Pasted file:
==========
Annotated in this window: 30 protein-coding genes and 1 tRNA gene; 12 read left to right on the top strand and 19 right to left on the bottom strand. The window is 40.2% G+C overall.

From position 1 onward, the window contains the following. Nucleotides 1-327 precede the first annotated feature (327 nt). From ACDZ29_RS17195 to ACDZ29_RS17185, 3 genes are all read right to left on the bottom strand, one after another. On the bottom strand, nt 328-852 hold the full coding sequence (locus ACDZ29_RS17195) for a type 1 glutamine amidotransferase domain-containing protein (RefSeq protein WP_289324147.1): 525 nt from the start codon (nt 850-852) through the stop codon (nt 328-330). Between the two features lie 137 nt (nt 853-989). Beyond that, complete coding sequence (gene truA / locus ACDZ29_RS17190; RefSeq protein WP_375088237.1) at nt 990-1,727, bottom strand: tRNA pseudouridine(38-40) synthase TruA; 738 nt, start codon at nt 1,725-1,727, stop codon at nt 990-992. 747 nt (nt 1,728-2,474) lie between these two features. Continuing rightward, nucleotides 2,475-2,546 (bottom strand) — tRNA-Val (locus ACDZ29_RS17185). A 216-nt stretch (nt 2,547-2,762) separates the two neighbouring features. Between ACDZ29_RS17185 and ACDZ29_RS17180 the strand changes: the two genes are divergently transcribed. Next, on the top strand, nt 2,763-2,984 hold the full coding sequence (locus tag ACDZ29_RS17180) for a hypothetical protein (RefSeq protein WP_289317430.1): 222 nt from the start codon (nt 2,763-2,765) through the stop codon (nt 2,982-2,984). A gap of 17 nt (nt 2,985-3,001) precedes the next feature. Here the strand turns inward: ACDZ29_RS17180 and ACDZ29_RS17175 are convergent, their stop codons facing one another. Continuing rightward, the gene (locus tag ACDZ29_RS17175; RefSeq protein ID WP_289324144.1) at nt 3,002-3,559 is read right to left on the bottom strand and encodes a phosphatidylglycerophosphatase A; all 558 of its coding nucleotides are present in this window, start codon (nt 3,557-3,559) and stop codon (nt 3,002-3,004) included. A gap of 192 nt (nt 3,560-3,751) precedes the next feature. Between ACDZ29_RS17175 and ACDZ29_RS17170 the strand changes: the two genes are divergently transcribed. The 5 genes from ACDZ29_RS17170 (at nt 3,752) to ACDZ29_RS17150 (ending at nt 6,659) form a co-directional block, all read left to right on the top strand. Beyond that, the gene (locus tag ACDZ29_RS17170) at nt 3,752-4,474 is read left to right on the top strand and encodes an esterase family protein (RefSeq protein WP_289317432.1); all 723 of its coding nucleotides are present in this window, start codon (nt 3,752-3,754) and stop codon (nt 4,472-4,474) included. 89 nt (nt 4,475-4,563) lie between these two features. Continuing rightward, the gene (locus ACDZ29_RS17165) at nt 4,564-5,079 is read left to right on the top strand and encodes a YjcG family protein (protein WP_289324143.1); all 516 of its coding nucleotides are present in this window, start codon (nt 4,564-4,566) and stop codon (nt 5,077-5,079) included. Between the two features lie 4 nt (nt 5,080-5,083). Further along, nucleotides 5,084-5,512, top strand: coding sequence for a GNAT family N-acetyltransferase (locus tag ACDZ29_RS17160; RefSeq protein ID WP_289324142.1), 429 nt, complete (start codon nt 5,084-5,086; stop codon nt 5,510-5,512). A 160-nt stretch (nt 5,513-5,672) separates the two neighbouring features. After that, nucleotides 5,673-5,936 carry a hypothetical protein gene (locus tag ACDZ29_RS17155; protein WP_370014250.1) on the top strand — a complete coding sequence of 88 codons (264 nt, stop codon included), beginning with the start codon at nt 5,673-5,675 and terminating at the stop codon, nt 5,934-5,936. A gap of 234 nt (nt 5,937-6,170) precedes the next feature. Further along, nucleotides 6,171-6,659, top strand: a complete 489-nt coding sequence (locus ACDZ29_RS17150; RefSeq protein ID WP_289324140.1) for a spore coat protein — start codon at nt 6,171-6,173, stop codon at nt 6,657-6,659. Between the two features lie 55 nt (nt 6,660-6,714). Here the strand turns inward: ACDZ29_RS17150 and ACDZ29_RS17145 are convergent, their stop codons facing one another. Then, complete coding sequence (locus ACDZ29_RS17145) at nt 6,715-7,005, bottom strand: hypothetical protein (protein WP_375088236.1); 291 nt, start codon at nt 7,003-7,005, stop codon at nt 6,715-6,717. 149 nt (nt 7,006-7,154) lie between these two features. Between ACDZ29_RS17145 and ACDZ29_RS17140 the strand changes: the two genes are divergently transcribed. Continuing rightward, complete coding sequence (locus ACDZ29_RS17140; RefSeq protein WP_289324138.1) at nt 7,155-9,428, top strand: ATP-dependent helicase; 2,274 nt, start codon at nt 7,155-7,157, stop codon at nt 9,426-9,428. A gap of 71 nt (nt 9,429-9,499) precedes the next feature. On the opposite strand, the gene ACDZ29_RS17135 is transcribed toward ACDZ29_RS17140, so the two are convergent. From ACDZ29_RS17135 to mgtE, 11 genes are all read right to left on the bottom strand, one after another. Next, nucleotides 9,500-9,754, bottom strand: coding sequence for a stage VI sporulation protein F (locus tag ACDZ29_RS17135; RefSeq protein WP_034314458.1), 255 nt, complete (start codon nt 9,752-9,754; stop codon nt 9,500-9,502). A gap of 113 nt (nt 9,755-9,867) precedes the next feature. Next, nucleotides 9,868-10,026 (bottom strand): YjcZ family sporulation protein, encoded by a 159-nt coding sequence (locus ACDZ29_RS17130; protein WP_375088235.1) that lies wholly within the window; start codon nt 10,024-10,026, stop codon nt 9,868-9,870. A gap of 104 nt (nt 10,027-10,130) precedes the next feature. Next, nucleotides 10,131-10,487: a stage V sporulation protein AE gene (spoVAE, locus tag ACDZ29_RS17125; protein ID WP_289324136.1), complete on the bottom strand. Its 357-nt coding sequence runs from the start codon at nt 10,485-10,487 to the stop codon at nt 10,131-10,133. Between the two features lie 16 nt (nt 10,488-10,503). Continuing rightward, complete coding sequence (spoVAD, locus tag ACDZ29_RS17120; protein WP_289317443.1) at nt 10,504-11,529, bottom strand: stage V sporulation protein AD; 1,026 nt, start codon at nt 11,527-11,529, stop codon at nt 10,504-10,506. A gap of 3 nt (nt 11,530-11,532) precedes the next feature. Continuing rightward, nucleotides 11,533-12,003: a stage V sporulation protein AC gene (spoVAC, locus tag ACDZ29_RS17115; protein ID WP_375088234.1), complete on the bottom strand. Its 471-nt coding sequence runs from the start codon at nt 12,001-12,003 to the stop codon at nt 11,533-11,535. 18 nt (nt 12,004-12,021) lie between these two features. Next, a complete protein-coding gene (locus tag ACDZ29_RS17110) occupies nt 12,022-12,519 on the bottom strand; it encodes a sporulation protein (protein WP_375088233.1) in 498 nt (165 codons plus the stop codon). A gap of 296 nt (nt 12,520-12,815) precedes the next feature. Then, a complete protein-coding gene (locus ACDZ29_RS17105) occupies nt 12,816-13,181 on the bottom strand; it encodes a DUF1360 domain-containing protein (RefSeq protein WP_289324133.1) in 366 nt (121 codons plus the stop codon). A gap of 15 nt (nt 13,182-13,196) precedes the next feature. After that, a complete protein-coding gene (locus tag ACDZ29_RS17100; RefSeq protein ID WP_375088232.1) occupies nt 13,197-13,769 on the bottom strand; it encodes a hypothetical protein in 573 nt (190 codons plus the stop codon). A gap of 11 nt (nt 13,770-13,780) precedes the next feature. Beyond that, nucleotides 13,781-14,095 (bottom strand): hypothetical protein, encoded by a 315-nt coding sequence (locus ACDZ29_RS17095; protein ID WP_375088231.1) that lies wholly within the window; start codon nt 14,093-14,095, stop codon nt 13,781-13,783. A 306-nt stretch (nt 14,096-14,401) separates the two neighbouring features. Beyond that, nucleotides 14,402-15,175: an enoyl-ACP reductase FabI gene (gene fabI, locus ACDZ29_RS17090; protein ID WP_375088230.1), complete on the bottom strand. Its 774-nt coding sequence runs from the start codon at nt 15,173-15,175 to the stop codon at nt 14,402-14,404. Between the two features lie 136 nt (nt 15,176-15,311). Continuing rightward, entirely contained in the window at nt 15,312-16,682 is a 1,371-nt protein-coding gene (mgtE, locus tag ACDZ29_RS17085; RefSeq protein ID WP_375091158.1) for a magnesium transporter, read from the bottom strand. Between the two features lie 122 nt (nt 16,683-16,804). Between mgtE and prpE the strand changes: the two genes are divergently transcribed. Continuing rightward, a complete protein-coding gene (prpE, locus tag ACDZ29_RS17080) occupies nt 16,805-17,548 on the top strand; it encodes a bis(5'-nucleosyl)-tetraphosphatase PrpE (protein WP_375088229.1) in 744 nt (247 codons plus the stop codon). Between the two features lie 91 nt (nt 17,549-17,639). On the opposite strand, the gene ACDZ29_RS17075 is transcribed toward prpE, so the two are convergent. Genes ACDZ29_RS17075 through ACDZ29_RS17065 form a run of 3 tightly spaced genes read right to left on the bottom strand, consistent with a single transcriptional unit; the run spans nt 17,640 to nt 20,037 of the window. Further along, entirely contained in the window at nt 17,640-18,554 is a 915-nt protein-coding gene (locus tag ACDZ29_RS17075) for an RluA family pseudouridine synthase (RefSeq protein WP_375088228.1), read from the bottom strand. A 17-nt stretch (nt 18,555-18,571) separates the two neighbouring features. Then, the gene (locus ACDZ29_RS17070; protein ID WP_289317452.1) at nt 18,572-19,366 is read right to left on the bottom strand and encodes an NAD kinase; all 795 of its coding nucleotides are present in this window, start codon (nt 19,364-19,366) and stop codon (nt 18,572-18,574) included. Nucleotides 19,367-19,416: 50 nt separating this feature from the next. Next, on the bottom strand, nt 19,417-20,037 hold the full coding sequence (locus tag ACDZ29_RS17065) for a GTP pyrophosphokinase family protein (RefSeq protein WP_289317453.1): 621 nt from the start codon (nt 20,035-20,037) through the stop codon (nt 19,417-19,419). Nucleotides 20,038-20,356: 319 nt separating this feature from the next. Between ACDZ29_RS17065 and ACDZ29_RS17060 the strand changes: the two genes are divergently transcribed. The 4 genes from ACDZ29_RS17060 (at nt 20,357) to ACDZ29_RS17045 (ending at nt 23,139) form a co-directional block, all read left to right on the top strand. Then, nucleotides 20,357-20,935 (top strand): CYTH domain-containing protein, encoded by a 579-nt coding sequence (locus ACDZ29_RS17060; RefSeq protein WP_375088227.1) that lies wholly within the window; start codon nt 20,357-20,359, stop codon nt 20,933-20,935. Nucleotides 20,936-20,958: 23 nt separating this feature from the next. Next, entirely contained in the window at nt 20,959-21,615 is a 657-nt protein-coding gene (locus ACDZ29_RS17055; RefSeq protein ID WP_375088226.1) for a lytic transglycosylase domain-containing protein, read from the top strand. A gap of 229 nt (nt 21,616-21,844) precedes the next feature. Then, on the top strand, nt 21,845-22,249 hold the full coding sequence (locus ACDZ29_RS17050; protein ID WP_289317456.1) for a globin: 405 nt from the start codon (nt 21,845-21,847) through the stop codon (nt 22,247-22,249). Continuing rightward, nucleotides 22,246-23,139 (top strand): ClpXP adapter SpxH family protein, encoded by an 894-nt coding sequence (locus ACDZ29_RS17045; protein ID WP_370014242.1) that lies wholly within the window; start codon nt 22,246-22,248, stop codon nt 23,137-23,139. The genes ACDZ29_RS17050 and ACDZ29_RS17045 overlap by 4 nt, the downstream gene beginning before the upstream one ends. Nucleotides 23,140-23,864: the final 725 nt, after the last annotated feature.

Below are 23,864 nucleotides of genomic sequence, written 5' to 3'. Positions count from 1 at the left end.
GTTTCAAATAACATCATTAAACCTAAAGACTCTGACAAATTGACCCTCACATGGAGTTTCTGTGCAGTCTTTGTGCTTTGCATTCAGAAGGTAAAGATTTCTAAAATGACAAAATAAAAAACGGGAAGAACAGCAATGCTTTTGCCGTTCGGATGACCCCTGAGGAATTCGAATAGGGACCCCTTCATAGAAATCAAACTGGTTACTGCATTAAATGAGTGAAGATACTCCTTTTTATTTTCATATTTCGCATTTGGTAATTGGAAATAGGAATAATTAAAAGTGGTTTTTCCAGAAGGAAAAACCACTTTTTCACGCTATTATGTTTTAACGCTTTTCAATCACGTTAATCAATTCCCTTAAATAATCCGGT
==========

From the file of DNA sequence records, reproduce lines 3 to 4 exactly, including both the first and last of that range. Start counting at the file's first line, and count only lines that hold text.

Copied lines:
Below are 23,864 nucleotides of genomic sequence, written 5' to 3'. Positions count from 1 at the left end.
GTTTCAAATAACATCATTAAACCTAAAGACTCTGACAAATTGACCCTCACATGGAGTTTCTGTGCAGTCTTTGTGCTTTGCATTCAGAAGGTAAAGATTTCTAAAATGACAAAATAAAAAACGGGAAGAACAGCAATGCTTTTGCCGTTCGGATGACCCCTGAGGAATTCGAATAGGGACCCCTTCATAGAAATCAAACTGGTTACTGCATTAAATGAGTGAAGATACTCCTTTTTATTTTCATATTTCGCATTTGGTAATTGGAAATAGGAATAATTAAAAGTGGTTTTTCCAGAAGGAAAAACCACTTTTTCACGCTATTATGTTTTAACGCTTTTCAATCACGTTAATCAATTCCCTTAAATAATCCGGT